|Although Christmas and its customs were in disfavor for only a short time in England (during the reign of Cromwell), Scotland ignored the holiday far longer. Bear in mind that "Christmas" is "Christ's Mass" and mass was banned in Scotland. There are records of charges being brought against people for keeping "Yule" as it was called in Scotland. Amazingly, this dour, joy-crushing attitude lasted for 400 years. It has only been in recent years that the Scots observed December 25 as a special day at all. So if there is a specifically "Scottish" aspect to Christmas it is that it was not celebrated!
Christmas in Scotland is now a time for going to church, food, presents, parties, holidays and all sorts of other good things. It's a time for celebration because it's the birthday of Jesus.
Planning for Christmas starts weeks before the events. Children are busy writing their Christmas lists for Santa Claus, parents are busy buying presents, cleaning the house and organising food for the great day.
Houses are decorated with tinsel, holly wreaths candles and decorations. Mistletoe is hung to catch a kiss from anyone who stands under it. The Christmas tree, decorated with baubles, takes pride of place in any household.
On Christmas eve, children prepare for Santa Claus by hanging up their stockings in anticipation of their being filled with presents while they sleep. They leave out a small glass of whisky or milk for Santa along with a mince pie. They also leave out carrots for the reindeer - particularly Rudolph - the red nosed reindeer that guides his sleigh through the dark skies. Then the children are ready to go to bed. In all the excitement children find it difficult to get to sleep. Some waken up VERY early in the morning.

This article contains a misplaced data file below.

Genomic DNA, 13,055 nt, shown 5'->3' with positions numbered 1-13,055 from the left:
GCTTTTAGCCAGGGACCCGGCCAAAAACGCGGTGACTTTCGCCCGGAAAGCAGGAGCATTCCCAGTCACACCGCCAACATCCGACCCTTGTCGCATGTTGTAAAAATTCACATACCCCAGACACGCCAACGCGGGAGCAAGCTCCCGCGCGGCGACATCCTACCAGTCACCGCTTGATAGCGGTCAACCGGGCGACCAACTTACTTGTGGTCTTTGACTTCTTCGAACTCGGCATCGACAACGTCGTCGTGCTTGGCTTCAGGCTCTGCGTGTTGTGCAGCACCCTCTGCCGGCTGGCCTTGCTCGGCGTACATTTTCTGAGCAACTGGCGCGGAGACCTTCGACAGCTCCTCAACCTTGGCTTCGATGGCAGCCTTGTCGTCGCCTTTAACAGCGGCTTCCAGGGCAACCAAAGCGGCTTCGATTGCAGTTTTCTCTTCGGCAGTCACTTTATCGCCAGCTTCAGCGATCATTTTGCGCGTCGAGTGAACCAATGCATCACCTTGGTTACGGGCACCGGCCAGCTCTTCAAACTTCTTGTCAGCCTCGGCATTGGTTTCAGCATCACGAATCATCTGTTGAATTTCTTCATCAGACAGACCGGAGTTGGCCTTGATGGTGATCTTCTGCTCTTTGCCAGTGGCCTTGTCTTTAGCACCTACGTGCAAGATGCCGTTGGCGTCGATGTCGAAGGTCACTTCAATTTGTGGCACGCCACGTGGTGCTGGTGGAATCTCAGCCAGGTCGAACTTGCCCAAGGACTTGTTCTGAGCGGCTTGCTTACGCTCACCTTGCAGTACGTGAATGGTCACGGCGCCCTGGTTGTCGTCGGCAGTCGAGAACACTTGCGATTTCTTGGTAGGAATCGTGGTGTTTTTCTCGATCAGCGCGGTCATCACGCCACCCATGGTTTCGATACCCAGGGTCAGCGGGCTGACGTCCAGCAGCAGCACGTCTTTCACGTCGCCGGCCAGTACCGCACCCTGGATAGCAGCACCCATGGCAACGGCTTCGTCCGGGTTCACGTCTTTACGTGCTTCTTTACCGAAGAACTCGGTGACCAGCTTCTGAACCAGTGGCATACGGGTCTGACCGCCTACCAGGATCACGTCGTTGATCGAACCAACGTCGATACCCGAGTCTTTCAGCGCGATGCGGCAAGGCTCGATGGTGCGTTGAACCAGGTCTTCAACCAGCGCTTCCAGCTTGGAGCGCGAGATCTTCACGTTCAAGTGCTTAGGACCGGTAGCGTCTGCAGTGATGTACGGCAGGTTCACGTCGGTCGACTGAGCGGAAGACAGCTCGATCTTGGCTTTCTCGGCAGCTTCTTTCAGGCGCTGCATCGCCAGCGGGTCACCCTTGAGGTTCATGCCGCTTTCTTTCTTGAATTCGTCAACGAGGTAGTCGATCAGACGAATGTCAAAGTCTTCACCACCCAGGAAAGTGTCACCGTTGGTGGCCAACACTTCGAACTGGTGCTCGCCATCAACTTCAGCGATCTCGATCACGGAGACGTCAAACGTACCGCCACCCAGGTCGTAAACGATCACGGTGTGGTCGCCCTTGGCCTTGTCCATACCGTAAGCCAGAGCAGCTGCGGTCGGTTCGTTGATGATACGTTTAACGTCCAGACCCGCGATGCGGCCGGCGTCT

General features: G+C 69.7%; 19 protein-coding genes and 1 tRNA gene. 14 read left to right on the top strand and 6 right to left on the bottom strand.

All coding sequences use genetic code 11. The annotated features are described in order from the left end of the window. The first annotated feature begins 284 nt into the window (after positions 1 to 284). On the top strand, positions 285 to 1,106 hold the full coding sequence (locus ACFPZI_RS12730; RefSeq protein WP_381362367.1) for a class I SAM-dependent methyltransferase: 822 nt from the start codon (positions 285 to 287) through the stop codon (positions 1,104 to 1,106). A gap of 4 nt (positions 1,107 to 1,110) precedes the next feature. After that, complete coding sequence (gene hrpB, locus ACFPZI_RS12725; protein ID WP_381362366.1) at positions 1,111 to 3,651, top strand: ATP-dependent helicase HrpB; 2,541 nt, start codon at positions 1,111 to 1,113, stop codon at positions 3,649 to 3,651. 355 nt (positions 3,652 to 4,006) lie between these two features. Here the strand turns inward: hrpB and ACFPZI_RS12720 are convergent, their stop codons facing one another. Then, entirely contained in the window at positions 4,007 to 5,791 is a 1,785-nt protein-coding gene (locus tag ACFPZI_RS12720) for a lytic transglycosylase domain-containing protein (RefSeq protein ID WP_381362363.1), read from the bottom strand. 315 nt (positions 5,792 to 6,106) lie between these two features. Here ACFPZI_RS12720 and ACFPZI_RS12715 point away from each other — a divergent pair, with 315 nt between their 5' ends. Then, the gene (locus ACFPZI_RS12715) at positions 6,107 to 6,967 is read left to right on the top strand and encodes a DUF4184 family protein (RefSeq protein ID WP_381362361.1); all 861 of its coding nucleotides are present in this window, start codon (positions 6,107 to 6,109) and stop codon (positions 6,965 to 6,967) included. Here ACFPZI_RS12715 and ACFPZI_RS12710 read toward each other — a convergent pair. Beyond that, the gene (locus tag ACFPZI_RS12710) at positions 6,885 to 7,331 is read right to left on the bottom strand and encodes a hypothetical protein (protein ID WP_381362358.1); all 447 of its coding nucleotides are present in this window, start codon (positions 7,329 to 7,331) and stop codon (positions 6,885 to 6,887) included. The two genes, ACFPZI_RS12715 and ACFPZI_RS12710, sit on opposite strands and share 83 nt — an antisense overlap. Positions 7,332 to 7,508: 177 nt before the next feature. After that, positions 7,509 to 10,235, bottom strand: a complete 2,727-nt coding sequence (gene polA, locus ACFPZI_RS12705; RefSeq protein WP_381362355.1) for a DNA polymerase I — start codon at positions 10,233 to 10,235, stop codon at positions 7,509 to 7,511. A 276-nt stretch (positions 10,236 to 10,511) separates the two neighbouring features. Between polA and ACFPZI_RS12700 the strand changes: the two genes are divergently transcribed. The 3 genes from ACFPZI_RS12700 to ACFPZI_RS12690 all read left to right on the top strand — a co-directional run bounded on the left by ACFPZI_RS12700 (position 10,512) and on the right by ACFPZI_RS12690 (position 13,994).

Christmas day finally arrives and is marked by screams of delight at the surprises Santa has left. Once the presents are opened, many people get ready to go to church. Christmas carols are sung during the hour long service.
On return, parents prepare the Christmas lunch while children play with their toys. Christmas dinner is a time when families get together - grannies, grandpas, aunts, uncles, cousins. Once it is finished and the clearing up done, there is generally a party. People sing songs, dance or play games. All the preparation has been worth it. People go to bed happy yet exhausted. Christmas is over for another year!
A traditional Christmas lunch will include - Starter: Scotch Broth or
Smoked Salmon. Main course - Roast Turkey, Sage & Onion Stuffing, Chippolata Sausages, Roast Potatoes, Carrots, Brussel Sprouts. Dessert - Christmas Pudding and Brandy custard.
by J K Annand
I'm gaun to hing a stockin up,
I'll borrow my big brither's,
It's bigger nor my sister's ane
And strang-er nor my mither's.
I'll be in bed on Yule E'en
When Faither Christmas comes.
I ken he'll wale oor chimley oot
Amang the ither lums.
On Yule richt early I'll be up
Afore the screich o day
To see what
ferlies Santa Claus
Has brocht me for my play.
I hope he'll mind a cuddly bear,
And cups for dolly's tea
Wi lots o ither bonnie toys
For a guid wee lass like me.